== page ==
Tamihiro Kawakami, Yoshinao Soma, Eri Hosaka and Masako Mizoguchi
Department of Dermatology, St Marianna University School of Medicine, 2-16-1 Sugao, Miyamae-ku, Kawasaki, Kanagawa 216-8511, Japan. E-mail: email@example.com
Accepted 18 April, 2005.
Allergic granulomatosis and angiitis (Churg-Strauss syndrome – CSS) is a relatively uncommon systemic disease with characteristic clinical and pathologic features. The syndrome is characterized by systemic vasculitis, extravascular granuloma and hypereosinophilia, occurring almost exclusively in patients with asthma or an allergic history. The American College of Rheumatology (ACR) has proposed six classification criteria, with four being necessary for CSS to be diagnosed. The six criteria are asthma, eosinophilia (>10%), paranasal sinusitis, pulmonary infiltrate, histological proof of vasculitis and mononeuritis multiplex (1). However, the ACR criteria are not designed to serve as diagnostic criteria for individual patients, and are thought to function poorly in this capacity (2–5). Although extremely rare, there have been some reported cases of non-asthmatic patients who present with other symptoms of CSS (6–10). We report a patient with CSS with various characteristic skin lesions and paraesthesias as initial findings preceding asthmatic symptoms. These findings may lead to an early diagnosis of CSS and prevent irreversible tissue damage with treatment.
A 42-year-old man was referred in September 2003 with a 1- week history of painful purpuric and papular skin lesions of the lower limbs and soles. He had no history of asthma or allergic rhinitis. His medical history and family medical history were not significant. Two weeks after onset, purpuric skin lesions developed and an erythematous rash resembling erythema multiforme appeared, progressively involving the patient’s inner thighs, trunk, upper extremities, face and head (Fig. 1). Additionally, he began to experience paraesthesias in conjunction with his cutaneous lesions (mainly on the extremities) and unintentional weight loss and fever were recorded. Laboratory tests revealed a leukocyte level of 9000/ µl (normal 4000–9000/µl), eosinophils at 1746/µl (19.4%; 0–8%) and raised IgE 2700 IU/ml (<170 IU/ml). Serum eosinophil cationic protein (ECP) level was 147 µg/l (<15.7 µg/l). No significant laboratory abnormalities were found, including rheumatoid factor, antinuclear antibodies, total haemolytic complement, anti-neutrophil cytoplasmic antibodies (ANCA), hepatitis A and B serological tests, cryoglobulins, cryofibrinogen, serum protein electrophoresis, serum immunoglobulins and echocardiogram. Chest and abdominal X-ray, ultrasound examination and computerized tomography did not show any abnormalities. Stool examinations for ova and parasites were negative. Myelogram and bone marrow biopsy showed only a mild medullary hypereosinophilia without any morphological or neoplastic changes.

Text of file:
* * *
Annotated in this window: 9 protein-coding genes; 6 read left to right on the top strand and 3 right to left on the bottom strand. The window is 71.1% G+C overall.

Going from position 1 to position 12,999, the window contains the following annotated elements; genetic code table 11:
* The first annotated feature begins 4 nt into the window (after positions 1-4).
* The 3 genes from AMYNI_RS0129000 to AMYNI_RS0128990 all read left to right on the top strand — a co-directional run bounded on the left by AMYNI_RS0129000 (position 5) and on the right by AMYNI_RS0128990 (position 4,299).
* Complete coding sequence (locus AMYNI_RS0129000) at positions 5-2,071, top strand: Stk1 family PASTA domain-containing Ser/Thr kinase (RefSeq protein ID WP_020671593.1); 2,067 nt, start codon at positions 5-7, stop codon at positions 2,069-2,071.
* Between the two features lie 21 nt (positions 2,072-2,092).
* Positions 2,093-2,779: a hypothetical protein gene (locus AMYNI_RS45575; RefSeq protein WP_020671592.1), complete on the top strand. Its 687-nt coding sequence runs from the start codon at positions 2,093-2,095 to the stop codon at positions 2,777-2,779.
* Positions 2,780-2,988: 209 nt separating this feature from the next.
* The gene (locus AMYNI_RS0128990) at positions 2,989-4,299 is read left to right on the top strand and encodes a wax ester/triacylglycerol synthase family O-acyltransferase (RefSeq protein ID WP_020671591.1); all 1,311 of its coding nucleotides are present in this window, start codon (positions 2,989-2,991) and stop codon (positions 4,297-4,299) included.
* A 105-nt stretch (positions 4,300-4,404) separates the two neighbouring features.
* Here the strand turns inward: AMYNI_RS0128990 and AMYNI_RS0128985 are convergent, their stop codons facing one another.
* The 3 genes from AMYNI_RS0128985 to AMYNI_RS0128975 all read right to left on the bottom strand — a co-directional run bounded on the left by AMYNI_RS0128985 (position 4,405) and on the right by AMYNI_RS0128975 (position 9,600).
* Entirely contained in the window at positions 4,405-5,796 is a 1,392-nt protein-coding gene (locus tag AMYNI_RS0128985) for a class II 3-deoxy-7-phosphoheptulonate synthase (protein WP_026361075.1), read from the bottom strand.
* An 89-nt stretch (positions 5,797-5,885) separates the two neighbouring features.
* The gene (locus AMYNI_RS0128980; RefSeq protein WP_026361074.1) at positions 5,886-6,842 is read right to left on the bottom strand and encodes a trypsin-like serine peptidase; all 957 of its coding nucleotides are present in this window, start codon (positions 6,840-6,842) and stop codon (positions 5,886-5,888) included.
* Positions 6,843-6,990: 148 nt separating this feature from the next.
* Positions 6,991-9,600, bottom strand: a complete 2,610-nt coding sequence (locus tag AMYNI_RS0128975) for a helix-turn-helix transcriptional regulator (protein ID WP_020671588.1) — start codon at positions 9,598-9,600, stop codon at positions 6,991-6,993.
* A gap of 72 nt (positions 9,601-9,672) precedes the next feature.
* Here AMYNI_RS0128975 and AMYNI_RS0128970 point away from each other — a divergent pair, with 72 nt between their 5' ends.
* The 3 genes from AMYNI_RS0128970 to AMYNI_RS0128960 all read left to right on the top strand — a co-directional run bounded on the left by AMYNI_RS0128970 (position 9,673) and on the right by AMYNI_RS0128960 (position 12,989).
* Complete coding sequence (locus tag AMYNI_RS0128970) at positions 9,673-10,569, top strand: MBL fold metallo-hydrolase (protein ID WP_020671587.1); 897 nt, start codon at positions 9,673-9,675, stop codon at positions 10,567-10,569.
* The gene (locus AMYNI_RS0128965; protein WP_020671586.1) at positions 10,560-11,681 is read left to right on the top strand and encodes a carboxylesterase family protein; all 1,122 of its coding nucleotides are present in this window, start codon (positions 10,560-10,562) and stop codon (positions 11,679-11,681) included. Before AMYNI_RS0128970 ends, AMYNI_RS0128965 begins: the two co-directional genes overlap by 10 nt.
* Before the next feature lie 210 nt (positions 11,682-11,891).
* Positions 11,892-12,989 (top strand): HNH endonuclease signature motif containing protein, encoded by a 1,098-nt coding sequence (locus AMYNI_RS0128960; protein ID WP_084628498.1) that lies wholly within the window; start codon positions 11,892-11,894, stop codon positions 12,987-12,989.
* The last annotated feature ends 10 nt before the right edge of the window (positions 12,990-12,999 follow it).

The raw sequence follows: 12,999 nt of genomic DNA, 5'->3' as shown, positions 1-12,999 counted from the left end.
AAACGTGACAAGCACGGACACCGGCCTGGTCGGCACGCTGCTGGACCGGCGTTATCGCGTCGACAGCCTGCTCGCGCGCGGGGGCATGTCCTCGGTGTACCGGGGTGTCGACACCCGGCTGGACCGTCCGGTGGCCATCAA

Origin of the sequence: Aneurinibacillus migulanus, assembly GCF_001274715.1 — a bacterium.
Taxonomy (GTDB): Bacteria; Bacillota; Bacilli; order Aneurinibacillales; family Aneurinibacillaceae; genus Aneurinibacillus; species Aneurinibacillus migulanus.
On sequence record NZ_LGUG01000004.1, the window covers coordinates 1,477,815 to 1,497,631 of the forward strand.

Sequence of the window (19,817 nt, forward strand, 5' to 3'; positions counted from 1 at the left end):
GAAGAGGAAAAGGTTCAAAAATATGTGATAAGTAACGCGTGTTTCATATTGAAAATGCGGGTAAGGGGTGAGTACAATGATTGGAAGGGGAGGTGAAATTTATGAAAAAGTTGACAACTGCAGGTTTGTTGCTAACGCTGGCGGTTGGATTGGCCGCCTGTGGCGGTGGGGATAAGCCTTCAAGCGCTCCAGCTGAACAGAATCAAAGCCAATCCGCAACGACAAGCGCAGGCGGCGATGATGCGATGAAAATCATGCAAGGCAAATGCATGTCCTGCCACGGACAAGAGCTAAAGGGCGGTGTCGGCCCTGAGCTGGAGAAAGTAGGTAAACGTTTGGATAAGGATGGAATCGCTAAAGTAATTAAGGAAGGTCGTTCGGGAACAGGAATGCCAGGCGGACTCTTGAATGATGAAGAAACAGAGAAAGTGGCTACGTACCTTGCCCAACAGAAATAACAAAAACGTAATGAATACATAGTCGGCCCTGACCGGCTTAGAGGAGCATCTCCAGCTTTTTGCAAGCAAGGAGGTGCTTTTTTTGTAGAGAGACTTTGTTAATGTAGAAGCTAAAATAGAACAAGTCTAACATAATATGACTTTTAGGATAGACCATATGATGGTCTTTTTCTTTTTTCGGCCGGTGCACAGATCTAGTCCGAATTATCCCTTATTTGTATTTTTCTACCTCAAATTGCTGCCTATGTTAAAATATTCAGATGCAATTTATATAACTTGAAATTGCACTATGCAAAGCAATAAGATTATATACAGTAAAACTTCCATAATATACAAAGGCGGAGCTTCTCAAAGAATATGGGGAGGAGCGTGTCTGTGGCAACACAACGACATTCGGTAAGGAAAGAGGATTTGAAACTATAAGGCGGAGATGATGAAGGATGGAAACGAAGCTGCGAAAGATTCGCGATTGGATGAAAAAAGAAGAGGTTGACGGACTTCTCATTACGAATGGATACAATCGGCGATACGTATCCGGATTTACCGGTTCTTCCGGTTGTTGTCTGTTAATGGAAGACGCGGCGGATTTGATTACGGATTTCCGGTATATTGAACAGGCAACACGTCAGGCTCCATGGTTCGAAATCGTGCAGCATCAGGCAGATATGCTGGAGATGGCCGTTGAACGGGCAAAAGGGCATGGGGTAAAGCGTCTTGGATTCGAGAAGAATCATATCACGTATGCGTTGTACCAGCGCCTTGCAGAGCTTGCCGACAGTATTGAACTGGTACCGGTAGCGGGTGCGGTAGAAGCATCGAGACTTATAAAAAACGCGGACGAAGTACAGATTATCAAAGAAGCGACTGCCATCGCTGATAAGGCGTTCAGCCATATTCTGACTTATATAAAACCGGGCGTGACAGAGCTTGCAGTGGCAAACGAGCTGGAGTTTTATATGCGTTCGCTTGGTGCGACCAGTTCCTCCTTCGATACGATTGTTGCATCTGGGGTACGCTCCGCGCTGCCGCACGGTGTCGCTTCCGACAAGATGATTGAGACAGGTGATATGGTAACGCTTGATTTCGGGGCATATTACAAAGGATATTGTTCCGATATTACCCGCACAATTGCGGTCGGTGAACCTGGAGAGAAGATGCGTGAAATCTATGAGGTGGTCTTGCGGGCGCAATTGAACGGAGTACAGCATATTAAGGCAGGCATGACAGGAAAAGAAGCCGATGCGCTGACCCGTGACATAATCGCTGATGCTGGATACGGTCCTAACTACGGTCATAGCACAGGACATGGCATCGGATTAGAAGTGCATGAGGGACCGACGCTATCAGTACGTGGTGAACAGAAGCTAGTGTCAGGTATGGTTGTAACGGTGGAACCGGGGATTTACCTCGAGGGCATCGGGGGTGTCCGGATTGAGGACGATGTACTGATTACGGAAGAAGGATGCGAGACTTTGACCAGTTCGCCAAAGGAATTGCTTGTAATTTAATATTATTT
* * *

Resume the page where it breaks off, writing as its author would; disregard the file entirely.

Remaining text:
Fig. 1. (A) Sharply marginated dull red plaques with centrifugal spreading and central clearing in abdomen. (B) Erythematous and oedematous plaques with ill-defined borders on hand, face and head.
Microscopic examination of skin biopsy specimens obtained from the purpura on the left lower extremity and the abdominal erythema revealed a dermal perivascularity with neutrophils, red blood cells and numerous eosinophils, consistent with leukocytoclastic vasculitis and extravascular granuloma (Fig. 2). There was a predominance of eosinophils infiltrating the dermis around the nerve fibre.